On the other hand, opportunities often manifest as gaps and niches that the business could potentially occupy. These could be emerging markets, technological advancements, or industry trends that you can leverage to increase the visibility of your business. 

  1. Set SMART business goals 

Time for another classic — the SMART goal. SMART stands for specific, measurable, achievable, and time-bound. You can refine them further by setting short-term (achievable within 6-12 months) and long-term (achievable within 3-5 years) SMART goals. 

SMART goals should be set in every area of the business, including: 

Marketing 

  • Conduct market research to define and understand your business’s target audience 
  • Conduct a competitor analysis to identify strengths and weaknesses for the SWOT analysis, as well as to position your business more effectively
  • Outline a marketing strategy with both online and offline tactics. Online tactics include social media, email and content marketing, and SEO, while offline tactics include attending industry events, networking, and traditional advertising 

Sales 

  • Draw up an effective sales strategy that outlines how the business will attract and retain customers 
  • Consider implementing CRM software to derive insightful analytics on customer behaviour and market trends  
  • Stay on top of product development: never miss the opportunity to diversify your products and services to meet changing customer requirements 

Culture 

  • There’s a hidden cost in hiring the wrong people, especially in businesses that are prioritising growth; read our article on why hiring the right people is an investment in your business 
  • Ensure that your team reflects a diverse range of skills and experience (and hire for the right level of experience every time) 
  • Invest in training and development for your talent to build business resilience to market fluctuations 

Financial planning 

  • Consider using a cloud-based accounting system if you don’t already; this will simplify and clarify your view of projected income statements, cash flow statements, and balance sheets 
  • Research alternative financing solutions that keep cash flowing during day-to-day operations so that you can focus on your growth strategy 

The flexibility of Bridgement’s business funding doesn’t just accommodate growth; it accelerates it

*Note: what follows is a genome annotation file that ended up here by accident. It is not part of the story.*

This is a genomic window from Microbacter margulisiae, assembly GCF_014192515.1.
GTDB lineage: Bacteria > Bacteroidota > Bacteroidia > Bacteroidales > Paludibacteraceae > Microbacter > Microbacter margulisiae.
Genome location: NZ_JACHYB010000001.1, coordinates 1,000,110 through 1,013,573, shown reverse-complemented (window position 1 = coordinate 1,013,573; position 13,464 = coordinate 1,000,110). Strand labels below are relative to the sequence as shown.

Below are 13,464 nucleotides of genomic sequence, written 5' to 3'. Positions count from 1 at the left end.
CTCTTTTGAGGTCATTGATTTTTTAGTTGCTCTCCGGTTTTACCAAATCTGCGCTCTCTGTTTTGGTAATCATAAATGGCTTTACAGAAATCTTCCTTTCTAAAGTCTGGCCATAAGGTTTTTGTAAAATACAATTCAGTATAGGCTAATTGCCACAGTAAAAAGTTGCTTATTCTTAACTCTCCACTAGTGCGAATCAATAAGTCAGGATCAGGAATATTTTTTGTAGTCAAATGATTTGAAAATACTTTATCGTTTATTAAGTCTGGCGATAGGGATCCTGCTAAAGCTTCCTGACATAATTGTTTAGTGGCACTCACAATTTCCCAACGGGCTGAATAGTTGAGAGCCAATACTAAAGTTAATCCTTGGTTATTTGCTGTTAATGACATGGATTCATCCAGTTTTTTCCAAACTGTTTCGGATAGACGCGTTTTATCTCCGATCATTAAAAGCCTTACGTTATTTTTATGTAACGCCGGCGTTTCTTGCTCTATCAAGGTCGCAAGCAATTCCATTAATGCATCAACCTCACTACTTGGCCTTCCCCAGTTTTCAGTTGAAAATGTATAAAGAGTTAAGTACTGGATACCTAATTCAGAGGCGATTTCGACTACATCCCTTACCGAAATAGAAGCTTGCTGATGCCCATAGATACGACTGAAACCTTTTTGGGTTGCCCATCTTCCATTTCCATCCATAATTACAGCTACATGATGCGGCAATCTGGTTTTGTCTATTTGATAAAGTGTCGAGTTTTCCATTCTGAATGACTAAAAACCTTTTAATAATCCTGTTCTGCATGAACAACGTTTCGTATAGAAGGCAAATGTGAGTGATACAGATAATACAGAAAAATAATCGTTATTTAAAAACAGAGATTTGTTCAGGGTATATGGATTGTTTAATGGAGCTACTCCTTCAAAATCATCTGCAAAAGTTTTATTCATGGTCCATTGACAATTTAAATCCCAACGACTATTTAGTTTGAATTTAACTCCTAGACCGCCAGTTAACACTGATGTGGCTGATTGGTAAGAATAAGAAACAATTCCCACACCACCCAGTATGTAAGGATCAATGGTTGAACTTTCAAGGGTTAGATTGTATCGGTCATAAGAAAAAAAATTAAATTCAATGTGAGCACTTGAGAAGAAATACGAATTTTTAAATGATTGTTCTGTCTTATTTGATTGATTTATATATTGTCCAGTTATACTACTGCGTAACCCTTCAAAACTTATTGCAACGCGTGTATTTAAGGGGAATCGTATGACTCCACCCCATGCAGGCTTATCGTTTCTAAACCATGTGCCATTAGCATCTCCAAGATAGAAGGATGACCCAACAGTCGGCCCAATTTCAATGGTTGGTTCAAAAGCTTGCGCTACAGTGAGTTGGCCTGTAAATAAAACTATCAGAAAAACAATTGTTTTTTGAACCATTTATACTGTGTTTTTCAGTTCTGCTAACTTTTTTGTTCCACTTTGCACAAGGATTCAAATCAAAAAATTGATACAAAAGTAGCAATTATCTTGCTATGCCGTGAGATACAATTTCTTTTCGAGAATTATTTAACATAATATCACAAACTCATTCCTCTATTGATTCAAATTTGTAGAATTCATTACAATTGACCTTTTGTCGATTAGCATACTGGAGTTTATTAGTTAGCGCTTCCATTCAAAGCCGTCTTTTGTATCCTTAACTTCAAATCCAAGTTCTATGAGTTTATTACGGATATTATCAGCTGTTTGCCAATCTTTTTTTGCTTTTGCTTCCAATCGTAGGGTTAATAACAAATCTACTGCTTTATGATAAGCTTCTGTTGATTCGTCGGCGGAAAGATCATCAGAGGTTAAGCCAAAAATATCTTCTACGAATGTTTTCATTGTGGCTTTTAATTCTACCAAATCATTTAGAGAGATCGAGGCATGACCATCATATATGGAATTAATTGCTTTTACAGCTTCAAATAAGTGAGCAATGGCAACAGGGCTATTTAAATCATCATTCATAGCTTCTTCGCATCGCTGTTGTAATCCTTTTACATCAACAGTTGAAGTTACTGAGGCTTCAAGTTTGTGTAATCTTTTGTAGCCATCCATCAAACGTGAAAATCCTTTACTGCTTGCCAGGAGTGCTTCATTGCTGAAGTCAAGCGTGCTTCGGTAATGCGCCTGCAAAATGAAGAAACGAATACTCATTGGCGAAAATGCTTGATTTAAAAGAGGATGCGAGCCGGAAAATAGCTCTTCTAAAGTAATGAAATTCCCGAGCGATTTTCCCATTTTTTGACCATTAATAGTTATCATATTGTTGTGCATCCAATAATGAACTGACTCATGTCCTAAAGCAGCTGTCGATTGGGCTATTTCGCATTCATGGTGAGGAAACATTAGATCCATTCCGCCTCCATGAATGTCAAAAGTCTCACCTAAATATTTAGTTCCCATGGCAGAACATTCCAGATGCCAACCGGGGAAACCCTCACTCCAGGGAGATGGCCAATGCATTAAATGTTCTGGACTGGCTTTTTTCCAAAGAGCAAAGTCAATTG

During their growth journey, the primary obstacle that most SMEs stumble upon is cash flow interruptions. When faced with the decision to direct capital towards daily operations or fuelling the next growth phase, most business owners feel as though their hands are tied. 

That’s not the case with Bridgement’s financing solutions. Our 24-hour turnaround time empowers business owners to act quickly, and the supreme flexibility of our products means that growing businesses never bite off more than they can chew. Check out our range of financing options here or visit our website to apply.

Recommended

Blog | Short Terms Loans
Financing for Homeowner’s Associations in South Africa July 10, 2024

As entities that oversee the management and maintenance of communal spaces in a building complex or a neighbourhood, Homeowners’ Associations (HOAs) bear significant financial responsibilities for the communities they serve. Between maintaining the grounds, insurance, and common utilities, and managing the overall finances of a building or a neighbourhood, it’s little wonder that the community…

Blog | Financing
Need for Speed: How Fast Can SMEs Get Business Funding? July 08, 2024

For business owners who need to get business funding fast, short-term cash flow finance is your best bet. The good news is that, when your cash flow is temporarily in danger of slowing to a trickle, you can access business funding much faster than you might think.  There are other benefits to having accessible cash…